WINSTON-SALEM, N.C. -- The Forsyth County Health Department says it is still working to combat its infant mortality rate--the highest, in recent years, of North Carolina's five most populated counties.
In light of National Infant Mortality Awareness Month, the department will join the Winston-Salem mayor and community members for an event Tuesday in which they'll push empty baby strollers down city streets to commemorate the 46 infants who died in the county last year. The event launches with Mayor Joines's remarks at 11:30 a.m. from Centenary United Methodist Church on 646 West Fifth Street.
On Wednesday, the Guilford County Health Department and Guilford County Coalition on Infant Mortality will hold a similar walk in Greensboro called "A Walk to Remember." The walk will start and end at Center City Park. Cone Foundation Vice President Antonia Monk-Reaves will give opening remarks at 11, and the walk will commence at 11:30 down Elm Street. Participants and the health department will be celebrating 22 years of coordinating prenatal care through the Adopt-A-Mom Program.
Infant mortality is defined as the death of a child before his or her first birthday. The Forsyth County Health Department said the 2012 to 2013 statistics are not set to be released until most likely early October. The department said though the rate could decrease slightly, because of new programs implemented to combat the infant mortality rate, it will not change drastically.
In recent years, Forsyth County has had the highest infant mortality rate of North Carolina's five most urban counties. From 2011 to 2012, there were 10 infant deaths per every 1,000 live births (46 infants). Forsyth County's infant mortality rate is well above the state average infant mortality rate of 7.2 and Guilford County's rate of 7.4 (45 infants). The U.S. ranks 29th worldwide in infant mortality rates.
The Forsyth County Infant Mortality Reduction Coalition has been working since 1996 to reduce infant mortality. The Coalition's latest initiative promotes breastfeeding an infant for one year. The department is asking area agencies to post "Breastfeeding Welcome Here" signs. Leading causes of North Carolina infant death in 2011 were "other conditions originating in the perinatal period" (22.6%) and prematurity and low birth weight (22.5%).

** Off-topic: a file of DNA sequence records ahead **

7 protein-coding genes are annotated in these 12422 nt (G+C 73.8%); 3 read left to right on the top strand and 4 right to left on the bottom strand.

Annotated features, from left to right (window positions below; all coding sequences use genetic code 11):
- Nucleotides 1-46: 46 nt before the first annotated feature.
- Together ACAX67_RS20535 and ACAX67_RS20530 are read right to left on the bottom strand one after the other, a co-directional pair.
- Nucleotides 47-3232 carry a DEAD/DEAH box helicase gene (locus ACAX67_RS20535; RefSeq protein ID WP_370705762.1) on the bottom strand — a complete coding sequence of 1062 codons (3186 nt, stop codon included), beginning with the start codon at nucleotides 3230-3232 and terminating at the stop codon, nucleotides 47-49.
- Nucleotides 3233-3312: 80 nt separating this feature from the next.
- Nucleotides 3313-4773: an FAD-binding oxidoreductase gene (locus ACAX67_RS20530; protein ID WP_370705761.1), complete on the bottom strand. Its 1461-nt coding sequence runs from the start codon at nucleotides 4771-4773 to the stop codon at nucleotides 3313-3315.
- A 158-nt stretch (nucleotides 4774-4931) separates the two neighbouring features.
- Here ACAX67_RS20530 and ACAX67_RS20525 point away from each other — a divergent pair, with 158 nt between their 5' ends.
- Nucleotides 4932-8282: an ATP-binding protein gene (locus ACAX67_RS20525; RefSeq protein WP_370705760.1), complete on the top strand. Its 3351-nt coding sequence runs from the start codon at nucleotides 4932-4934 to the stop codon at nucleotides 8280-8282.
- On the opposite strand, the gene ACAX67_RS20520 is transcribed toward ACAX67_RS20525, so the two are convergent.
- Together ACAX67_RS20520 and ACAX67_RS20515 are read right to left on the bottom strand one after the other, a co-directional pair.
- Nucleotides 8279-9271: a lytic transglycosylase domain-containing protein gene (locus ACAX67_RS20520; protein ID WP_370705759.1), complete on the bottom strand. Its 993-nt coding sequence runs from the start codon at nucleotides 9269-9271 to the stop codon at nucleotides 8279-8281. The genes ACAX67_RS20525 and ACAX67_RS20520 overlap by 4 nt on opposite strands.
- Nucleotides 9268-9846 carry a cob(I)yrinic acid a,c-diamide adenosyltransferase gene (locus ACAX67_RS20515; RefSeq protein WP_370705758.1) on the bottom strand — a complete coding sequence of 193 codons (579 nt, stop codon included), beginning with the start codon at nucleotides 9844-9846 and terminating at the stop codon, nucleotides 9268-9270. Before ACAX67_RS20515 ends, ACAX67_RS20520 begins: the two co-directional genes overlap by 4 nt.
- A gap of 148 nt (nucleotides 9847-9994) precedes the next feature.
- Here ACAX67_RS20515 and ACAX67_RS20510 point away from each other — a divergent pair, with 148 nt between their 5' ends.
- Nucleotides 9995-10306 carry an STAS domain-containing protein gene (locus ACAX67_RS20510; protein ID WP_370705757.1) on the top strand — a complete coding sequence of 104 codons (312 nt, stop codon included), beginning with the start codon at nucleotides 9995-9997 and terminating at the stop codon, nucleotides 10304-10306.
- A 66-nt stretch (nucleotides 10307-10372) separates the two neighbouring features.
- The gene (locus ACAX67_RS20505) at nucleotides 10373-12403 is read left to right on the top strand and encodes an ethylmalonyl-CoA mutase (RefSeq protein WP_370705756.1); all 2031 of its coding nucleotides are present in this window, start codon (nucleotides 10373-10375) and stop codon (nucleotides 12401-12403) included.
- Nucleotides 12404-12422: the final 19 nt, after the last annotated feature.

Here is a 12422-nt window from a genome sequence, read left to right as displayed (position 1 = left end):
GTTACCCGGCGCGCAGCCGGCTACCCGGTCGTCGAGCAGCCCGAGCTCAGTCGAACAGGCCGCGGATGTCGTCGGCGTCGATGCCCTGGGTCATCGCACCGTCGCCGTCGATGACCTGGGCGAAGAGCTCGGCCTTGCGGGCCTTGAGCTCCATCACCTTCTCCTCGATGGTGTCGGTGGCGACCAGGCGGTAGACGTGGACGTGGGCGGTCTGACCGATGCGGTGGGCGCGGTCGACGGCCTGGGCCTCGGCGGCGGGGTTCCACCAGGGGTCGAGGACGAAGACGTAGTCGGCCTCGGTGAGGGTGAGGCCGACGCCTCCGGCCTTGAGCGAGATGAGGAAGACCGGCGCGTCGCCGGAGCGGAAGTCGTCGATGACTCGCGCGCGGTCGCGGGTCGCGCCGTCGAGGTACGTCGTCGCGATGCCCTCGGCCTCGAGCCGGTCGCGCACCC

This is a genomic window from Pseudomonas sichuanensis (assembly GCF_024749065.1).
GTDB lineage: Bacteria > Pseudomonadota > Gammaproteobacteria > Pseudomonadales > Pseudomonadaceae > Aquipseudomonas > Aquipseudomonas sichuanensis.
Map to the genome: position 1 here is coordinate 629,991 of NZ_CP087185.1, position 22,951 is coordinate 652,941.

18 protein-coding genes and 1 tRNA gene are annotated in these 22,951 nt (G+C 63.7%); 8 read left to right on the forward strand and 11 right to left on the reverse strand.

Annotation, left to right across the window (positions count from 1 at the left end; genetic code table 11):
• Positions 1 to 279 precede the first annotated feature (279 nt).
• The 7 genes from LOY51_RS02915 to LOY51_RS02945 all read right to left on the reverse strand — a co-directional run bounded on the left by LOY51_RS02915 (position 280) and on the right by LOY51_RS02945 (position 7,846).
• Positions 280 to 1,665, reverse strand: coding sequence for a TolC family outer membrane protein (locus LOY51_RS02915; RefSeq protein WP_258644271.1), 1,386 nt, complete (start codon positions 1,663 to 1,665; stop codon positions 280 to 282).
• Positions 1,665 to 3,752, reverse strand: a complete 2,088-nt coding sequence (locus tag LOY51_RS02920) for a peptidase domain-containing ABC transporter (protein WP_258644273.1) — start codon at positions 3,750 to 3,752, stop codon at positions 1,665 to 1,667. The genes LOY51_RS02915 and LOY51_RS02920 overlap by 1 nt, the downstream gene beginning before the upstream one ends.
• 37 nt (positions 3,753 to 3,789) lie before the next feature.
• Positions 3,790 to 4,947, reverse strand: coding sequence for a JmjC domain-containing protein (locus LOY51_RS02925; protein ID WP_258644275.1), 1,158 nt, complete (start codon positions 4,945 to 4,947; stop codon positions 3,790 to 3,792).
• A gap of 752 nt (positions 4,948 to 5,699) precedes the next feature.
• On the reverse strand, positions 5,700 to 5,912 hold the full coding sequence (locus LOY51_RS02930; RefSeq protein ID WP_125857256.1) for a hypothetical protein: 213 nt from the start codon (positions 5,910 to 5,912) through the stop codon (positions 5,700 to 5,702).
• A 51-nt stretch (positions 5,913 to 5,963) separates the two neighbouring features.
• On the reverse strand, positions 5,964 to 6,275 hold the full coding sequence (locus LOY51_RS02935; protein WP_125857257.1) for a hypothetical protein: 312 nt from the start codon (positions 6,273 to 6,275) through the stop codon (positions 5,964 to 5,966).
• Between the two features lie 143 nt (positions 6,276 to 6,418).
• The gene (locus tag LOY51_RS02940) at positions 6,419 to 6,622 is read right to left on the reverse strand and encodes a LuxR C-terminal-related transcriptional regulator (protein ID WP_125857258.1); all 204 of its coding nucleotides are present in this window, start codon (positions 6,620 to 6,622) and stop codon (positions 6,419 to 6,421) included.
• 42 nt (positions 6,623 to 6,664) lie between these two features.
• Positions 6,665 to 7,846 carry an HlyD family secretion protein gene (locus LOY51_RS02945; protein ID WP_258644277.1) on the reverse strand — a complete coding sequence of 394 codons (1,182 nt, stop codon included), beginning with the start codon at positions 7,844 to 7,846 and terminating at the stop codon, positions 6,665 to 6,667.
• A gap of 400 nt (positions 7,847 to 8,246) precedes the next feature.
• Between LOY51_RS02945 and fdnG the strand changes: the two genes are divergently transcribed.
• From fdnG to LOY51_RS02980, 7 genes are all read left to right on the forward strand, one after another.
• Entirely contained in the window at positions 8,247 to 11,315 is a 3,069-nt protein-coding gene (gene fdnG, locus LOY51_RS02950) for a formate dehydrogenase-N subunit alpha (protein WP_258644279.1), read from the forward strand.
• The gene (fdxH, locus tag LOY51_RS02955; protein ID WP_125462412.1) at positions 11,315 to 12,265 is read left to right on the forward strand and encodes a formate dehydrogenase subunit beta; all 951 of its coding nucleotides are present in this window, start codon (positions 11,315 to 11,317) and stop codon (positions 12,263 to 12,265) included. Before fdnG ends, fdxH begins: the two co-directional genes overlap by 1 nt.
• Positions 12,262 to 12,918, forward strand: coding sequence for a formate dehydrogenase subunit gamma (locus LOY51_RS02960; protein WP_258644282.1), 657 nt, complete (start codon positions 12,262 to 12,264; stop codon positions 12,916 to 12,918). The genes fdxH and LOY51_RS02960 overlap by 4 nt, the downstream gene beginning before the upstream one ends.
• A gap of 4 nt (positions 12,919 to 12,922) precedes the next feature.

WFMY News 2 spoke with a Kernersville woman who is scheduled to give closing remarks at the Winston-Salem walk Tuesday. Ashley Ortiz said her son Gavin, born prematurely, passed away after two and a half days of birth.
Ortiz said, "I hope people understand...especially people who are at high-risk factors for premature birth...that I hope that they take away that there are resources to help them quit smoking or to get health insurance or to get help breast feeding-these things that really help promote healthy babies."
Both Ortiz and the Forsyth County Health Department acknowledged part of Infant Mortality Awareness Month is to dispel the common stigmas associated with infant mortality.
Ortiz said, "The first thing and obviously the one that's most personable to me is my ability to talk about my son Gavin and for people to understand that infant mortality has a face--that it's not something that happens to other people. It can happen to anybody."
Debbie Mason with the Forsyth County Infant Mortality Reduction Coalition explained she has promoted community outreach and awareness about infant mortality. She said the health department has been successful in improving stastics or infant mortality attributed to smoking. She referred to the ongoing campain to rid smoking from restaurants.
Carrie Worsley, the department's community health education outreach director, said she encourages women (and their partners) to utilize the department's programs--which include classes on family planning and abstinence, Sudden Infant Death Syndrome and Fetal Alcohol Syndrome and Shaken Baby Syndrome, safe crib positions and more. For more information or to schedule an appointment for those services, Worsley suggests people call (336) 703-3324.
This week, Senator Hagan helped introduce the bipartisan Child Care Infant Mortality Prevention Act to Congress. The bill proposes allowing funding from the Child Care and Development Block Grants to be delegated to child care provider training in sleep practices, CPR for infants and first aid.
WFMY News 2